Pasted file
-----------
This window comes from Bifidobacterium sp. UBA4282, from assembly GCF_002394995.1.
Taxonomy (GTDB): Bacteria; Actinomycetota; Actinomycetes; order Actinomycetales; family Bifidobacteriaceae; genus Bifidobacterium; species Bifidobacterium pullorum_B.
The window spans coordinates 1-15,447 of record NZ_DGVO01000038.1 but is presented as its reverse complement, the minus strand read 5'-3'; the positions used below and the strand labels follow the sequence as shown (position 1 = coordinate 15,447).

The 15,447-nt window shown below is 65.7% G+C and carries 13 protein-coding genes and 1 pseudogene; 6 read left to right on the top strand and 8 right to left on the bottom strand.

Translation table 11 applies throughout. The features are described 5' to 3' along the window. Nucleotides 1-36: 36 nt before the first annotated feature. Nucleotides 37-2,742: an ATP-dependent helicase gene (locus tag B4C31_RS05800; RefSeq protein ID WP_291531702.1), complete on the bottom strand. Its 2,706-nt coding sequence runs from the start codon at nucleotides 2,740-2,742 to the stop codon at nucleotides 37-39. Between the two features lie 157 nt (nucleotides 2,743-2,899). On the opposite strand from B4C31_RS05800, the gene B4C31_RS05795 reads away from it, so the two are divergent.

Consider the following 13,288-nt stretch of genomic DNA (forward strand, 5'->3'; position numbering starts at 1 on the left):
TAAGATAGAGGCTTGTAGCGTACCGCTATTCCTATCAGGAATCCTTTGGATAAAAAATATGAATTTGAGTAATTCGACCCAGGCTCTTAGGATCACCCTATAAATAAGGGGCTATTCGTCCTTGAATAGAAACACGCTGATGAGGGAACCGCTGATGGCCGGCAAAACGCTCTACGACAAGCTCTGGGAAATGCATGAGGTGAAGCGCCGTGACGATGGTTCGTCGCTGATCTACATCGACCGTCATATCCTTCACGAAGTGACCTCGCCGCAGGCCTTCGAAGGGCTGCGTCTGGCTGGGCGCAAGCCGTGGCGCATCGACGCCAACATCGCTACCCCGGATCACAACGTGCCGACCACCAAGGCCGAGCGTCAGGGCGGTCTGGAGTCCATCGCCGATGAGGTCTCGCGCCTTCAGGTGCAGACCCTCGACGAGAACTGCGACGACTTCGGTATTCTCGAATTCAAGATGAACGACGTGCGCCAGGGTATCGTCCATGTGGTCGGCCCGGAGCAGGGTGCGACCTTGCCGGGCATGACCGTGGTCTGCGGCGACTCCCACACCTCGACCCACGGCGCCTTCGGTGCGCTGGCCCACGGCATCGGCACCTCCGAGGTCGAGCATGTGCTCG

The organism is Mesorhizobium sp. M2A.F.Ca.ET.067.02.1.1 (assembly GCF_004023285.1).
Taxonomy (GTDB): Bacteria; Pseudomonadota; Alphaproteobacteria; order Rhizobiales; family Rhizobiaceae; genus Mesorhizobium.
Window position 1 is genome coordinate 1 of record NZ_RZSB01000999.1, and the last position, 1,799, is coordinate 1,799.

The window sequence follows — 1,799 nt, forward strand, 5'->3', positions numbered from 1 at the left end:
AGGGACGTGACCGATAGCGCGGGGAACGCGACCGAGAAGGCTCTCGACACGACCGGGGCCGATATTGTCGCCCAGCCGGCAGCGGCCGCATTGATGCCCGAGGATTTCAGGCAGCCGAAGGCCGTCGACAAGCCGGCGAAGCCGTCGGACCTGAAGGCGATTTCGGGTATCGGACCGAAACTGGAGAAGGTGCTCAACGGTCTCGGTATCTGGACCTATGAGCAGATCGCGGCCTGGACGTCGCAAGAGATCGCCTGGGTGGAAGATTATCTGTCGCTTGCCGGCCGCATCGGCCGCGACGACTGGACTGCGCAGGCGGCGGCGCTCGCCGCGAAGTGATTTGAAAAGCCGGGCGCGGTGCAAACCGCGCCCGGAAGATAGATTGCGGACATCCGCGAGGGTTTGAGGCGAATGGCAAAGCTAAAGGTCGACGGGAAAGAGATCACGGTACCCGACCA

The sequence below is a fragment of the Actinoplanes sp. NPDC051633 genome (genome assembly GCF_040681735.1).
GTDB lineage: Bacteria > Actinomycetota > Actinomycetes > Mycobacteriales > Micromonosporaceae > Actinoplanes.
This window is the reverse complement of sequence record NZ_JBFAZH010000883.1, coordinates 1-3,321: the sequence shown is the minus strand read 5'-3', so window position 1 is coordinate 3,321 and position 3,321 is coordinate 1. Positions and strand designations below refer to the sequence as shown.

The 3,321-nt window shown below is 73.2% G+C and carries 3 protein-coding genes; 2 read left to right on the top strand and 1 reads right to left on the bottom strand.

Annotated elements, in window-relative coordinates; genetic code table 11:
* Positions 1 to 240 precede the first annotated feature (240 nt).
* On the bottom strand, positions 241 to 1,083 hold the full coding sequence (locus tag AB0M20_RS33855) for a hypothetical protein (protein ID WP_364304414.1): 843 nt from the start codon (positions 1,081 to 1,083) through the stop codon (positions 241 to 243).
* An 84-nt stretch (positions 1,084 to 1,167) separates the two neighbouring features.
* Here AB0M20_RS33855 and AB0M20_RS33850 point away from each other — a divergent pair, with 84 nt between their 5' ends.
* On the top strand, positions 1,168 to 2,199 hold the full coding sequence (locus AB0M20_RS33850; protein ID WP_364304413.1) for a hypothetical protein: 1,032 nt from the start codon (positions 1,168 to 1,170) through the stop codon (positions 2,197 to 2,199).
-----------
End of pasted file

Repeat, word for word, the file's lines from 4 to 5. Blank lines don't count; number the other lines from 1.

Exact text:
The 15,447-nt window shown below is 65.7% G+C and carries 13 protein-coding genes and 1 pseudogene; 6 read left to right on the top strand and 8 right to left on the bottom strand.

Translation table 11 applies throughout. The features are described 5' to 3' along the window. Nucleotides 1-36: 36 nt before the first annotated feature. Nucleotides 37-2,742: an ATP-dependent helicase gene (locus tag B4C31_RS05800; RefSeq protein ID WP_291531702.1), complete on the bottom strand. Its 2,706-nt coding sequence runs from the start codon at nucleotides 2,740-2,742 to the stop codon at nucleotides 37-39. Between the two features lie 157 nt (nucleotides 2,743-2,899). On the opposite strand from B4C31_RS05800, the gene B4C31_RS05795 reads away from it, so the two are divergent.